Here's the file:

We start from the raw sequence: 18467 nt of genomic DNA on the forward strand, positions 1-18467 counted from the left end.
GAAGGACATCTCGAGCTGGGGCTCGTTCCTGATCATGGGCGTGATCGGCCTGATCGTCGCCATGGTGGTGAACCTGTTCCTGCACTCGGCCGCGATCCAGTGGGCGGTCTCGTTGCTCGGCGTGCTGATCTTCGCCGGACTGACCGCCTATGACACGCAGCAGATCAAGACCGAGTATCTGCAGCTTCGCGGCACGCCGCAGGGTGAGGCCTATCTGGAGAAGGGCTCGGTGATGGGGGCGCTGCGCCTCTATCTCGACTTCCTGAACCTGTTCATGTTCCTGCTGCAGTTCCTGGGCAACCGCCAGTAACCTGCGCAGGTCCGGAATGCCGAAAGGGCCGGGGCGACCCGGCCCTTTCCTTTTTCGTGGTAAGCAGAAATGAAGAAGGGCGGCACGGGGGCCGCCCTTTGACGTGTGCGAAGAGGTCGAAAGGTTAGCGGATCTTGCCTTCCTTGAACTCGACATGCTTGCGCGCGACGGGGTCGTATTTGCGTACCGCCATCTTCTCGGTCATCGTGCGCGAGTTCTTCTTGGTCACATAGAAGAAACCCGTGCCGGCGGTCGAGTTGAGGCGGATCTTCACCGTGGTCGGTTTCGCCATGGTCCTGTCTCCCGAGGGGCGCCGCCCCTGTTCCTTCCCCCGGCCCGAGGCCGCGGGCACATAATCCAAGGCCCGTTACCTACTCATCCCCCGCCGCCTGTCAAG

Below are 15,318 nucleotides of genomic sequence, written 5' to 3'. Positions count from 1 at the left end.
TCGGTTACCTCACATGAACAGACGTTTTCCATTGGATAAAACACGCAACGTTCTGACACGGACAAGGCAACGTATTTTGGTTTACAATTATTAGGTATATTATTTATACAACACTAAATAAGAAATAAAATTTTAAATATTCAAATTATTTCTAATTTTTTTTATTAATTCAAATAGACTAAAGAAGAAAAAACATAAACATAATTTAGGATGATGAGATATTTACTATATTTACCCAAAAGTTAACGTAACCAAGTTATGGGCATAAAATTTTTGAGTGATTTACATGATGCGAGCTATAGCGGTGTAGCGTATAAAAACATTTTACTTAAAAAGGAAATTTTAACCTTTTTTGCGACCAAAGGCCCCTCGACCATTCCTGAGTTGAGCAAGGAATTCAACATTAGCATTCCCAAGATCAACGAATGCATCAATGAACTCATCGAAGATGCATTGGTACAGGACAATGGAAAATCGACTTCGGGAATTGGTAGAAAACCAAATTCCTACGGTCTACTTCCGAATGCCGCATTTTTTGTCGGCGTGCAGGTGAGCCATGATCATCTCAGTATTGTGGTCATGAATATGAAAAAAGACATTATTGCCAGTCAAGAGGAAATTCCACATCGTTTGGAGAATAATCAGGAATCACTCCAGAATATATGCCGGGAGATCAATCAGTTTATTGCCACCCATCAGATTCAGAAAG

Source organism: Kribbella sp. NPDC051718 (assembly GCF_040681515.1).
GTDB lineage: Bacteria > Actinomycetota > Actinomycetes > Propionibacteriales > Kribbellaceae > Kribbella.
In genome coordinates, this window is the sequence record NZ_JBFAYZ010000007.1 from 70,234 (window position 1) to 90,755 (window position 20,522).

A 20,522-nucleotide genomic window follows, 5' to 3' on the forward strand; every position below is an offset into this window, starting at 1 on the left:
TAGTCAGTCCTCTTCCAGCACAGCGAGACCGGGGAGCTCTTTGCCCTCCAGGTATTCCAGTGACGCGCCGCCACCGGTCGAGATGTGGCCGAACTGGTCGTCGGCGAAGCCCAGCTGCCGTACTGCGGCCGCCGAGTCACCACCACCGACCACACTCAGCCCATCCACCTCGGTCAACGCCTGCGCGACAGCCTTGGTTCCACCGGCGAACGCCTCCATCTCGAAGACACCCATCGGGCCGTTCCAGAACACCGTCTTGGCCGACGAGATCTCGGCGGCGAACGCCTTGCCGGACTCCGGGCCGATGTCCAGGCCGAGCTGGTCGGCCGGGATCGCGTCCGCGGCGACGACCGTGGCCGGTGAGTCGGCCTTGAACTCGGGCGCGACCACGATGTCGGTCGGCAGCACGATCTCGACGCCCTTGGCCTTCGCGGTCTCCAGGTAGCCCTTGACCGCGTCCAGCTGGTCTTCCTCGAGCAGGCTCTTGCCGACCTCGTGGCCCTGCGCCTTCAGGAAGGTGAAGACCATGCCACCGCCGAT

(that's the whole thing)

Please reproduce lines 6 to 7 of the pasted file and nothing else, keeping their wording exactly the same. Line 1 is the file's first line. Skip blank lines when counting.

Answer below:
GTDB lineage: Bacteria > Actinomycetota > Actinomycetes > Propionibacteriales > Kribbellaceae > Kribbella.
In genome coordinates, this window is the sequence record NZ_JBFAYZ010000007.1 from 70,234 (window position 1) to 90,755 (window position 20,522).